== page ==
Yeah sure.You cannot be a man of 67 street maker, or work above your head as a Stuka. Your body is up, then someone from 60 can no longer learn a whole new profession and then compete with young people for the jobs.
I was going to watch a news item about heavy work.It came down to the fact that everyone thinks that he is doing heavy work: construction workers, bus drivers, police officers, teachers. That will be another nice social discussion.
I have another idea: let’s arrange something for people who are at age and find their work heavy, so they can do lighter work, for example.A construction worker could, for example, get an advisory function in a building market. I’ll mention what. The so-called demotion.
(Unfortunately, I often see retired older police officers on a seat in the roadside to flash speed offenders.I think that is a bad example of demotion.)
In Belgium, this law has existed for several years, but could not be performed because one did not agree on which are the heavy professions.If I am not mistaken, we have finally chopped the knot last year and the law applies.
This law has mainly come in a period when more and more companies are closed and people who have been working for a long time could then retire with a bridge.Often that went over relatively young people starting to work at early age Whatand. Initially, these people didn’t have to worry. In theory, one could call you to pursue another job, but that weed never turned into practice.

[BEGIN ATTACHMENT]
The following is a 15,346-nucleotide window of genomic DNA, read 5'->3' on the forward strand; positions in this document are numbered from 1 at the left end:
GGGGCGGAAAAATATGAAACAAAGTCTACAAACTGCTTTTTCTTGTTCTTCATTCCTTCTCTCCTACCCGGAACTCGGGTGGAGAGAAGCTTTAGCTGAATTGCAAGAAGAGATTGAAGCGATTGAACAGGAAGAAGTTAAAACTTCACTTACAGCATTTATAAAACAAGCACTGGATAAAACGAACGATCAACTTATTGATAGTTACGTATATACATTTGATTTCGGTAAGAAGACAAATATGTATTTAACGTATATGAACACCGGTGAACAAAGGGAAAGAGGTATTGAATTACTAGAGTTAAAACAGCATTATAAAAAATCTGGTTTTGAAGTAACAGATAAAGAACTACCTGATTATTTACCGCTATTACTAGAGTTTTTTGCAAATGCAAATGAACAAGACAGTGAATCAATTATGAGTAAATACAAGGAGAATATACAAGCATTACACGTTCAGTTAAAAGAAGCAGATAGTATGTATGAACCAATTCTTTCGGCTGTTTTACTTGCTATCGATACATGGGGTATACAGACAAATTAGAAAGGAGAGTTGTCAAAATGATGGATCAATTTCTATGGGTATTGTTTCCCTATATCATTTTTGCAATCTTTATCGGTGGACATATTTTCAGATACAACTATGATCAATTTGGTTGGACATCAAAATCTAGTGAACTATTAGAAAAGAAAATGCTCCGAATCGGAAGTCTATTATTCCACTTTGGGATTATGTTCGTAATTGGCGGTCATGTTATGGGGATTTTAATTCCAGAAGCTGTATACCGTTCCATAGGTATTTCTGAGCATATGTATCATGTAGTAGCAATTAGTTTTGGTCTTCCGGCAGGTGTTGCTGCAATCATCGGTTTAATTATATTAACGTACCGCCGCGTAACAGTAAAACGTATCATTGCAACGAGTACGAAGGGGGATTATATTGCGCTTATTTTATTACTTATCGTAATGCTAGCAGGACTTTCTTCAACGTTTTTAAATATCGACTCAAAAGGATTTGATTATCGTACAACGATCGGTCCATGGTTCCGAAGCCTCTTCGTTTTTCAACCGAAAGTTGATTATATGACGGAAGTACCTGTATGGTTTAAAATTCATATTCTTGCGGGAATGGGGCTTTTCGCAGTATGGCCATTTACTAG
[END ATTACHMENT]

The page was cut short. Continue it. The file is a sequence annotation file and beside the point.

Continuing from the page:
Now the system has been tightened so that you can only use it from 62 years on condition that you have worked for at least forty years.You will receive a benefit from the government that (if the company still exists) is supplemented with a benefit paid by the employer. If the company is no longer, this is paid out by the umbrella sector. The condition is that there is a collective agreement within that sector in which it is included.
But who loses his job and a certain number of years a so-called heavy profession, can from 58 years with a bridge pension.
Oh yeah I’m sure.As long as during this heavy work the total pension premiums, employer part plus employee part, but do go up, so that everything is fair again. If heavy work costs more by early retirement, it must be paid by the buyers of that heavy work.